A beedi (also spelled bidi or biri) is a thin cigarette or mini-cigar filled with tobacco flake and commonly wrapped in a Tendu (Diospyros melanoxylon) or Piliostigma racemosum leaf tied with a string or adhesive at one end. It originates from the Indian subcontinent. The name is derived from the Marwari word beeda—a mixture of betel nuts, herbs, and spices wrapped in a leaf.
A traditional method of tobacco use throughout South Asia and parts of the Middle East, today beedies are popular and inexpensive in India, where beedi consumption outpaces that of conventional cigarettes, accounting for 48% of Indian tobacco consumption in 2008.
Beedies deliver more nicotine, carbon monoxide, and tar and carry a greater risk of oral cancers. As with many other types of smoking, beedis increase the risk of certain kinds of cancers, heart disease, and lung disease. They may also be more harmful than other forms of tobacco consumption.
Frequency of ventilatory abnormalities was highest in the cigarette smokers. A lower prevalence of chronic bronchitis and abnormal ventilatory measurements in beedi smokers, as compared with cigarette smokers, was thought to be primarily due to low total consumption of tobacco. Some added influence of smoke produced by burning of the wrapper leaf and type of tobacco used in beedis could not be ruled out.
Indian tobacco cultivation began in the late 17th century, and beedies were first created when tobacco workers took leftover tobacco and rolled it in leaves.
The commercial Indian beedi industry saw rapid growth during the 1930s probably driven by an expansion of tobacco cultivation at the time but also helped by Gandhi's support of Indian industry and Indian products. Perhaps due to this, educated classes in India grew to prefer beedies to cigarettes although this is no longer the case. Muslim leaders, calling cigarettes foreign products, have also endorsed beedies at times.
By the middle of the 20th century beedi manufacture had grown into a highly competitive industry. This stage of commercial production—at the height of the beedi's popularity—saw the creation of many new beedi brands as well as beedi factories employing upwards of one hundred, primarily male, beedi rollers.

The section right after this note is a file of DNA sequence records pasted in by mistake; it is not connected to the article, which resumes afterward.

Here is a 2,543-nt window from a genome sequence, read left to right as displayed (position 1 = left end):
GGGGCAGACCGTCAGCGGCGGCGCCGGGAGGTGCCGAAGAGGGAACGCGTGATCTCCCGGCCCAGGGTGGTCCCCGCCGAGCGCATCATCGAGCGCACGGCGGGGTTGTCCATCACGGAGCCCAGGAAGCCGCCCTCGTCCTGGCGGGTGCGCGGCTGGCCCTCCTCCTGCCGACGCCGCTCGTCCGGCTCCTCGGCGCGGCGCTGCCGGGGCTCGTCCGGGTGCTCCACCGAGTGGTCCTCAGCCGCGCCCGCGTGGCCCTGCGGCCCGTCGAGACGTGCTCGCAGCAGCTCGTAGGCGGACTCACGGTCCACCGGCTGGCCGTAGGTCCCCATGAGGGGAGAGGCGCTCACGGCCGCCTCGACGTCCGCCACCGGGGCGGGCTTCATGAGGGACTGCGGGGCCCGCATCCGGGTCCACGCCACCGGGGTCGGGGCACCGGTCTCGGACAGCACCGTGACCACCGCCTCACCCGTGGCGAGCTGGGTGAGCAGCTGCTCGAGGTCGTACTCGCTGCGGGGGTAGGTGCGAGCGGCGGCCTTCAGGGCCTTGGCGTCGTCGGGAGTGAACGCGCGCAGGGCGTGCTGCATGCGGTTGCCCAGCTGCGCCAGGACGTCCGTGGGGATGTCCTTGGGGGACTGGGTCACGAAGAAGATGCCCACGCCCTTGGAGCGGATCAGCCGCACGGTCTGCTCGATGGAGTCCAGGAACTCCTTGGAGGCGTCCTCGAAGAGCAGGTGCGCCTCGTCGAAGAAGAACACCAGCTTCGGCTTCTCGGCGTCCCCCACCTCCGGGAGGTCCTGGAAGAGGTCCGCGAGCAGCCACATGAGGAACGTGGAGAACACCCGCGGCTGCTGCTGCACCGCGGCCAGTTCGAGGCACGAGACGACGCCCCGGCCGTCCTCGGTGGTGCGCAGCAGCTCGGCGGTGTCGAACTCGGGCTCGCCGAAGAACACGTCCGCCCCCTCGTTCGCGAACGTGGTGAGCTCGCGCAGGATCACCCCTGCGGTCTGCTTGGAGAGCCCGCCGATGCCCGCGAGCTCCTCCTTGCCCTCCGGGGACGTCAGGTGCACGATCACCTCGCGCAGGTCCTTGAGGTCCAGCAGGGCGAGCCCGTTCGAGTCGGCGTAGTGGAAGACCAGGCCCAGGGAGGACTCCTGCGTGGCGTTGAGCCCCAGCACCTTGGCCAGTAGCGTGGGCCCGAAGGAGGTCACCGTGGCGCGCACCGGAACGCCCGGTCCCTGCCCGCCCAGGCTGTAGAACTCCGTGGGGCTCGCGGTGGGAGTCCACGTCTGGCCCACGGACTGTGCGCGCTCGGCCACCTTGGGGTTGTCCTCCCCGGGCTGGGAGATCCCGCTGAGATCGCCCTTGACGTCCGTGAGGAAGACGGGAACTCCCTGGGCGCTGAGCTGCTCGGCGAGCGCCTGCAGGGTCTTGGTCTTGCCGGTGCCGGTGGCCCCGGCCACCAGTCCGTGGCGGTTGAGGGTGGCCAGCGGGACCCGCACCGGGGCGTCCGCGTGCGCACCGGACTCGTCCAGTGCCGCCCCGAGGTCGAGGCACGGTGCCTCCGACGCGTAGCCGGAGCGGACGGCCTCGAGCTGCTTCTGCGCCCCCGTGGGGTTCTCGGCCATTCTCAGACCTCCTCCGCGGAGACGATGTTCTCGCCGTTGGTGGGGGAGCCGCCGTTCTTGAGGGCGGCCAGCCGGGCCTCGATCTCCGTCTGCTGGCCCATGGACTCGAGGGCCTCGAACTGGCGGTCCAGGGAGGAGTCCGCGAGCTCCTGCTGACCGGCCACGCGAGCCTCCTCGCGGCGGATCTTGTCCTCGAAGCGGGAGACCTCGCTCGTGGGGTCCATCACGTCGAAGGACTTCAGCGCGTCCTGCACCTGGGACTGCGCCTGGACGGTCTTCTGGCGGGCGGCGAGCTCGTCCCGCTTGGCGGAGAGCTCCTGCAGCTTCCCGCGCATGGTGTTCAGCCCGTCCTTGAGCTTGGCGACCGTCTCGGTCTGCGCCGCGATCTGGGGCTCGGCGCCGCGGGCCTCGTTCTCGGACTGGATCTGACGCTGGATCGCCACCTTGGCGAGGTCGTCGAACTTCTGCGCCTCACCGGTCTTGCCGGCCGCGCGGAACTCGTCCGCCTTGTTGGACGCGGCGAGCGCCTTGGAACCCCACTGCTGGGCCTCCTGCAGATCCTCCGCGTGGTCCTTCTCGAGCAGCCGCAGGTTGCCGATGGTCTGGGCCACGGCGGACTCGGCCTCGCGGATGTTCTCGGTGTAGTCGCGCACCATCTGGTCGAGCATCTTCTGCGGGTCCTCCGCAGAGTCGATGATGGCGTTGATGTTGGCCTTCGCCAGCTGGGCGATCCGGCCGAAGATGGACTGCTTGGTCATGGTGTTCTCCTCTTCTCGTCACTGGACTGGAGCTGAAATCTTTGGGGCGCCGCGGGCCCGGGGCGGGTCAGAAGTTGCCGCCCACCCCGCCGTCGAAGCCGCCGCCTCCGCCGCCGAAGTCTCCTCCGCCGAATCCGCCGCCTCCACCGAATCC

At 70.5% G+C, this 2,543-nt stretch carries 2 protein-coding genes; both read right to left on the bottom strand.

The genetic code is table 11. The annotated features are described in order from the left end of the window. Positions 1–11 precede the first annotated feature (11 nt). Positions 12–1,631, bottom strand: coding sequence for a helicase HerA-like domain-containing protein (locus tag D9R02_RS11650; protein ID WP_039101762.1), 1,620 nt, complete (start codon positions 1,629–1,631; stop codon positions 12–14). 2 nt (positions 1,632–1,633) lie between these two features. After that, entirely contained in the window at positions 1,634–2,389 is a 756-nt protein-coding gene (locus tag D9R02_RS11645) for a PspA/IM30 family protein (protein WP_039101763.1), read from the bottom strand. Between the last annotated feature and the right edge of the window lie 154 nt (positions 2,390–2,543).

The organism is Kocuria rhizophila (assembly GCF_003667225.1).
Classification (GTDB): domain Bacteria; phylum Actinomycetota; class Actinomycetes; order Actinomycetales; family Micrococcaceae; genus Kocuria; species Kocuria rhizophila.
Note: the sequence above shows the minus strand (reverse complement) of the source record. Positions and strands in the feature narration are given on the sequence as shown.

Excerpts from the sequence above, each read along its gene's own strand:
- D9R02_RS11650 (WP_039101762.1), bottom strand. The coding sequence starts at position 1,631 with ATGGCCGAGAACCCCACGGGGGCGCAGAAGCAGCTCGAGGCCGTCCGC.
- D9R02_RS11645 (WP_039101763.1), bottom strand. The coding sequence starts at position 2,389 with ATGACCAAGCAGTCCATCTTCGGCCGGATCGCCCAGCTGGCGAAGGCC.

Factory-based beedi production declined as a result of increased regulation during the 1940s, '50s, and '60s, and beedi-making became a cottage industry with a home-based women workforce predominantly employed only in the beedi rolling. In contrast, males continue to be employed in other aspects of beedi production.
Unlike cigarettes, beedies must be puffed frequently to keep them lit, and doing so requires effort.
Poor man's cigarette
Beedi smoking tends to be associated with a lower social standing, and these tobacco-filled leaves are inexpensive when compared to regular cigarettes. Those with a high social standing who do smoke beedies often do so out of the public eye; however, the cultural trend is changing.
In the United States
In the United States, beedies are treated like conventional cigarettes. They are taxed at the same rates, are required to have a tax stamp, and must carry the Surgeon General's warning. However, a study done in San Francisco showed that about four in ten packs of beedies did not contain the required warning label and seven in ten did not carry the tax stamp. 2006 statistics on beedi usage show that 2.9% of high school students in the United States take part in beedi smoking compared to 1.4% of those aged 18 to 24.
In the United Kingdom
Beedis are currently legal in the UK and are subject to the same taxation as cigarettes. One must be aged 18 or over to purchase them.
Workers roll an average of 500–1000 beedies per day, handling 225–450 grams (7.9–15.9 oz) of tobacco flake. Studies have shown that nicotine levels in the bodily fluids of beedi workers are elevated even among those who do not use tobacco.
The production of beedies is also popular in Bangladesh. According to the 2014 List of Goods Produced by Child Labor or Forced Labor published by the Bureau of International Labor Affairs, the informal sector in these countries employs underage children in the production of beedies "in response to consumer preferences".
Tendu (Diospyros melanoxylon) leaves make excellent wrappers, and the success of the beedi is due, in part, to this leaf. The leaves are in abundance shortly after the tobacco crop is cured and so are ready to be used in beedi manufacture. Collected in the summer and made into bundles, the leaves are dried in the sun for three to six days before being used as wrappers.
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